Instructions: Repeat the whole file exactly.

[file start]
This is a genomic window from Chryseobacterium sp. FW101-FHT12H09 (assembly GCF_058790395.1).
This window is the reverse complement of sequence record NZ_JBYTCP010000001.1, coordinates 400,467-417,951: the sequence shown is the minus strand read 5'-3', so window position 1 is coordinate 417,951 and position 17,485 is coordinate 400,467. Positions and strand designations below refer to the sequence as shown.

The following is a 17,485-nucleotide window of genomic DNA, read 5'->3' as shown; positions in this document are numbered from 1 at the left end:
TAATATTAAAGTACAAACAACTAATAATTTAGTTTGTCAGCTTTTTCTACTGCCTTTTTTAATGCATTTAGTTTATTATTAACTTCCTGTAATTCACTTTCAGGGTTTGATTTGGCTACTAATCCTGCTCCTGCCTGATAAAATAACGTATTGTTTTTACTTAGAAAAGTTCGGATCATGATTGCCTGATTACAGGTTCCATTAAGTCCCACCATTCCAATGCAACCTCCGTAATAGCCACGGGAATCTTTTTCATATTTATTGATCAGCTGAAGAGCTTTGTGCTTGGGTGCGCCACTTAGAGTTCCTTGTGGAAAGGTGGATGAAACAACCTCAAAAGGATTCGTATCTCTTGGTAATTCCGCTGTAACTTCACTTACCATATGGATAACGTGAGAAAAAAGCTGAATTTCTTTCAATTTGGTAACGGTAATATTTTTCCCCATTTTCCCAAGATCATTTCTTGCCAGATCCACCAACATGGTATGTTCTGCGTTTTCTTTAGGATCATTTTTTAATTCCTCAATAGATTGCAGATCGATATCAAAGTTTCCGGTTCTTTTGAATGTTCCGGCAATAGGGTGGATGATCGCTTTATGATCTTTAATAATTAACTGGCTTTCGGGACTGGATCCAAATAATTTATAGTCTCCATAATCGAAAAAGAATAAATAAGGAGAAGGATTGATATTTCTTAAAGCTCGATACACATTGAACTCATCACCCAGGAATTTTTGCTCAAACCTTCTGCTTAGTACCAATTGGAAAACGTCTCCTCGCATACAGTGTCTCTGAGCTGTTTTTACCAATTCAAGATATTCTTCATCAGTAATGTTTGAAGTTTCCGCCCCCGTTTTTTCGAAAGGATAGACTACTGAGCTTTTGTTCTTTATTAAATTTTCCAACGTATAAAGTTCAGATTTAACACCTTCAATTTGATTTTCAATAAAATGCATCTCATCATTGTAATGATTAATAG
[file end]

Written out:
This is a genomic window from Chryseobacterium sp. FW101-FHT12H09 (assembly GCF_058790395.1).
This window is the reverse complement of sequence record NZ_JBYTCP010000001.1, coordinates 400,467-417,951: the sequence shown is the minus strand read 5'-3', so window position 1 is coordinate 417,951 and position 17,485 is coordinate 400,467. Positions and strand designations below refer to the sequence as shown.

The following is a 17,485-nucleotide window of genomic DNA, read 5'->3' as shown; positions in this document are numbered from 1 at the left end:
TAATATTAAAGTACAAACAACTAATAATTTAGTTTGTCAGCTTTTTCTACTGCCTTTTTTAATGCATTTAGTTTATTATTAACTTCCTGTAATTCACTTTCAGGGTTTGATTTGGCTACTAATCCTGCTCCTGCCTGATAAAATAACGTATTGTTTTTACTTAGAAAAGTTCGGATCATGATTGCCTGATTACAGGTTCCATTAAGTCCCACCATTCCAATGCAACCTCCGTAATAGCCACGGGAATCTTTTTCATATTTATTGATCAGCTGAAGAGCTTTGTGCTTGGGTGCGCCACTTAGAGTTCCTTGTGGAAAGGTGGATGAAACAACCTCAAAAGGATTCGTATCTCTTGGTAATTCCGCTGTAACTTCACTTACCATATGGATAACGTGAGAAAAAAGCTGAATTTCTTTCAATTTGGTAACGGTAATATTTTTCCCCATTTTCCCAAGATCATTTCTTGCCAGATCCACCAACATGGTATGTTCTGCGTTTTCTTTAGGATCATTTTTTAATTCCTCAATAGATTGCAGATCGATATCAAAGTTTCCGGTTCTTTTGAATGTTCCGGCAATAGGGTGGATGATCGCTTTATGATCTTTAATAATTAACTGGCTTTCGGGACTGGATCCAAATAATTTATAGTCTCCATAATCGAAAAAGAATAAATAAGGAGAAGGATTGATATTTCTTAAAGCTCGATACACATTGAACTCATCACCCAGGAATTTTTGCTCAAACCTTCTGCTTAGTACCAATTGGAAAACGTCTCCTCGCATACAGTGTCTCTGAGCTGTTTTTACCAATTCAAGATATTCTTCATCAGTAATGTTTGAAGTTTCCGCCCCCGTTTTTTCGAAAGGATAGACTACTGAGCTTTTGTTCTTTATTAAATTTTCCAACGTATAAAGTTCAGATTTAACACCTTCAATTTGATTTTCAATAAAATGCATCTCATCATTGTAATGATTAATAG